Blue Ocean Strategy in the Networked Society
I recently wondered why we shouldn't apply Blue Ocean Strategy to telco’s within the Networked Society. The award winning book about the requirements for strategic success is also about transforming, rebuilding and creating new markets. I decided to give it a try and I must confess it has been a tedious task, or rather a challenge to try and do outside my regular working hours. In this first post, I will set the scene and present a few assumptions. Then in the coming posts, I will elaborate more on the details as well as the results.
First, what characterizes a Networked Society?
- A high-performance mobile broadband network with LTE, heterogeneous network and Wi-Fi. Radio coverage everywhere.
- A variety of connected devices with a variety of services and products serving a variety of industries.
- A cloud ecosystem providing a multitude of services that are easy to use, manage and configure.
Next, it is helpful to have some basic knowledge about the Blue Ocean Strategy. The book, written by professors W. Chan Kim and Renée Mauborgne, is one of the best-selling business strategy books of all time. It’s authors teach business strategy and management at the Blue Ocean Strategy Institute at INSEAD and Blue Ocean Strategies have been applied to a wide range of industries including circus (Cirque du Soleil), wine (Yellow tail), gaming (Nintendo Wii) and airline (Southwest).
For this exercise, I wanted to select interesting telcos operating in dynamic and challenging markets so I decided upon two mobile operators from different parts of the world – one Asian and one European. This is important because their market requirements are different, their competitive factors are different, the competitive forces they face are different and their consumers along with their behaviors are also different. Therefore, their strategies should be different as well.
The Asian telco operates in a very large and saturated telecom market with highly competitive operators that provide telephony, internet and broadband services. Operators there compete fiercely on price and value-cost tradeoff means a lot in this market. A price war added to a declining ARPU makes the market extremely competitive and the situation relatively vulnerable. This is what is called a Red Ocean market.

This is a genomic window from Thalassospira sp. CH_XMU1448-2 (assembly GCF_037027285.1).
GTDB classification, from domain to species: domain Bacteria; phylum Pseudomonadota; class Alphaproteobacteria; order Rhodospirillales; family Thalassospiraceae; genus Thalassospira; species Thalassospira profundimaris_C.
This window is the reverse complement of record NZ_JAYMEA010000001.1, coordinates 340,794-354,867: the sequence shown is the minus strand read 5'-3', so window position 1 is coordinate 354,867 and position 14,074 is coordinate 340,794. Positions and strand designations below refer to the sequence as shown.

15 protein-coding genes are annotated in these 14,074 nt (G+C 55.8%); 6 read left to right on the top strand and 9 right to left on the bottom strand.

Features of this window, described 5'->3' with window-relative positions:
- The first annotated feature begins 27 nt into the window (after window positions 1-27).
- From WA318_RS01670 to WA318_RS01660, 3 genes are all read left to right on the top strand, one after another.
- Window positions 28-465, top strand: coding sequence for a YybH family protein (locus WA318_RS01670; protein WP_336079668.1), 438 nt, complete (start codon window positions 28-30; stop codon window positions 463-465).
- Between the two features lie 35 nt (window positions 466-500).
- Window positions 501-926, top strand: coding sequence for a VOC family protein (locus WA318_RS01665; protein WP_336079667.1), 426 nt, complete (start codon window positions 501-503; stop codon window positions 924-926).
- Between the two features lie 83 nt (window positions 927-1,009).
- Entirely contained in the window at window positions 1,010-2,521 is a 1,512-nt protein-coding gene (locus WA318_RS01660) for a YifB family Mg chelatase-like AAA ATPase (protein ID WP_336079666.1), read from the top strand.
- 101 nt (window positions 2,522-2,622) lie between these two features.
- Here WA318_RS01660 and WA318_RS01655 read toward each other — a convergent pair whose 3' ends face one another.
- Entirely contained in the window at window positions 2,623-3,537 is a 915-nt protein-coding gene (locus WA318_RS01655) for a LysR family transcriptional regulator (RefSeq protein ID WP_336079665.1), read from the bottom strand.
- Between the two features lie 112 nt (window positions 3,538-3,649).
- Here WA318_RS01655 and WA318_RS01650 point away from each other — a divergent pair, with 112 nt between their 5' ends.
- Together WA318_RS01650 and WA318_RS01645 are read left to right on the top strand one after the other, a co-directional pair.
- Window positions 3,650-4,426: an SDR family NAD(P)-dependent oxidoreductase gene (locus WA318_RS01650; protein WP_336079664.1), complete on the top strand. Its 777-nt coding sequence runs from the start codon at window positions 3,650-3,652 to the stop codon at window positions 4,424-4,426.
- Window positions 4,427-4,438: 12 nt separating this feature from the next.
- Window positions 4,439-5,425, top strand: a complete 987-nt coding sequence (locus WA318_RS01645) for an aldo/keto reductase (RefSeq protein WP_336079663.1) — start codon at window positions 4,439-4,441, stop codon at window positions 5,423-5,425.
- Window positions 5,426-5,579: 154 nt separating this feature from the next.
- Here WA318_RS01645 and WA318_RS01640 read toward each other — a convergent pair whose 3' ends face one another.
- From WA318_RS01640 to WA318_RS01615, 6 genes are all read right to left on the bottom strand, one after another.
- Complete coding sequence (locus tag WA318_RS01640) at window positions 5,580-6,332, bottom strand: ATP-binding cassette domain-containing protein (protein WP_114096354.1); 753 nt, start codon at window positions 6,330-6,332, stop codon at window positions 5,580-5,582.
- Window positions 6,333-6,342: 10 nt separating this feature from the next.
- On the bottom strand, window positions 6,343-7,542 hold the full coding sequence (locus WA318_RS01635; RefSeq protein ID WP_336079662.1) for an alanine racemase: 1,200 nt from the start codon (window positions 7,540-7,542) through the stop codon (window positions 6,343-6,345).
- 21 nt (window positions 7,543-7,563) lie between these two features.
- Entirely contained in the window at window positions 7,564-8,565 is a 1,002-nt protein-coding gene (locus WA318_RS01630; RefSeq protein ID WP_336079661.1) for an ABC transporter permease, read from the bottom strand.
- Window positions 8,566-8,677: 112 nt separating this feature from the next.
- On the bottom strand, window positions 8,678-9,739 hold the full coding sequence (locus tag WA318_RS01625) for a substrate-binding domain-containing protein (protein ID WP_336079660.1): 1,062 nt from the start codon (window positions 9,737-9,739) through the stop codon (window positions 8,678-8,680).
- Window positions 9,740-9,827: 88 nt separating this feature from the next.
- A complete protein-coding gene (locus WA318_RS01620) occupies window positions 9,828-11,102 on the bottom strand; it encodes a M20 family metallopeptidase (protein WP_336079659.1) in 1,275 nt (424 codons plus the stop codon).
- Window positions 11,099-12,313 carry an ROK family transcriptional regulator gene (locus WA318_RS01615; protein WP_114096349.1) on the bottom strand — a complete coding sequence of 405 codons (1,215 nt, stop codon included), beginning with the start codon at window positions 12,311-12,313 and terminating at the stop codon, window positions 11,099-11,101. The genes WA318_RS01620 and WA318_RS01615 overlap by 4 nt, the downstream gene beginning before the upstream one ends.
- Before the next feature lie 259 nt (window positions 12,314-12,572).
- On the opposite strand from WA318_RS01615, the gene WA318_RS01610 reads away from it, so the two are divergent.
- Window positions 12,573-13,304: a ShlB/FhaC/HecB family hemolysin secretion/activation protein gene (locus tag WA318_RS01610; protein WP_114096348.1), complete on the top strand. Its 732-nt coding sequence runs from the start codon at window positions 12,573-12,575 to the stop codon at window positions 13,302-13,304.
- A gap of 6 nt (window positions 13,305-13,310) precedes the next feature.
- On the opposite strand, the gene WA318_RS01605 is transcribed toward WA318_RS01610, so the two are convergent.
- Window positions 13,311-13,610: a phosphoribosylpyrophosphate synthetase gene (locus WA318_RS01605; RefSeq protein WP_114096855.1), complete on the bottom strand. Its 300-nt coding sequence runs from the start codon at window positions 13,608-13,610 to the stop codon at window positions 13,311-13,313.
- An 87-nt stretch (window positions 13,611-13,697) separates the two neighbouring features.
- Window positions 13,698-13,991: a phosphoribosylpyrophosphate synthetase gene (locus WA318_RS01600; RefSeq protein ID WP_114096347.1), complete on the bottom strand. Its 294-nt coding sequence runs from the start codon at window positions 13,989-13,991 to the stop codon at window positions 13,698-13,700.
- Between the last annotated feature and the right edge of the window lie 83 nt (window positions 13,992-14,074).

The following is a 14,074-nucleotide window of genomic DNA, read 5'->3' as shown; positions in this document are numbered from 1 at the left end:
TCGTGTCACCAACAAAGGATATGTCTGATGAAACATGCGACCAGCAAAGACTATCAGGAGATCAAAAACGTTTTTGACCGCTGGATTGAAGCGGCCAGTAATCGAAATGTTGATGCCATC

The Strategy Canvas
Due to time constraints I will limit this exercise to the following tools in the Blue Ocean Strategy: the Strategy Canvas and the ERRC grid. Let’s start by having a look at the competitive factors in order to create the diagnosis for the as-is market situation and plot them into the Strategy Canvas.
- Price: Due to a highly competitive market the price is very low.
- Services portfolio: Voice and video calls, SMS, MMS and ringtones are the main revenue stream. Video calls are not widely used because of high prices and bad QoS.
- Network performance: The quality of service is not good due to ongoing 3G network deployment.
- Coverage: The mobile infrastructure is still not fully operational, and this affects coverage.
- Broadband services: All competitors are offering this service but the quality is still not good enough.
- Pay as you go is offered by all operators.
- Roaming charges are still relatively high.
- Different tariff plans for pre and post-paid subscribers
- Value-added services: Different supplementary services are offered in bundles or charged for separately.
- Media and music downloads: low penetration due to high price.
And here is the Red Ocean Strategy Canvas. It provides a weighted snapshot of the competitive factors and a high-level diagnostic of the market where the Asian operator is competing in.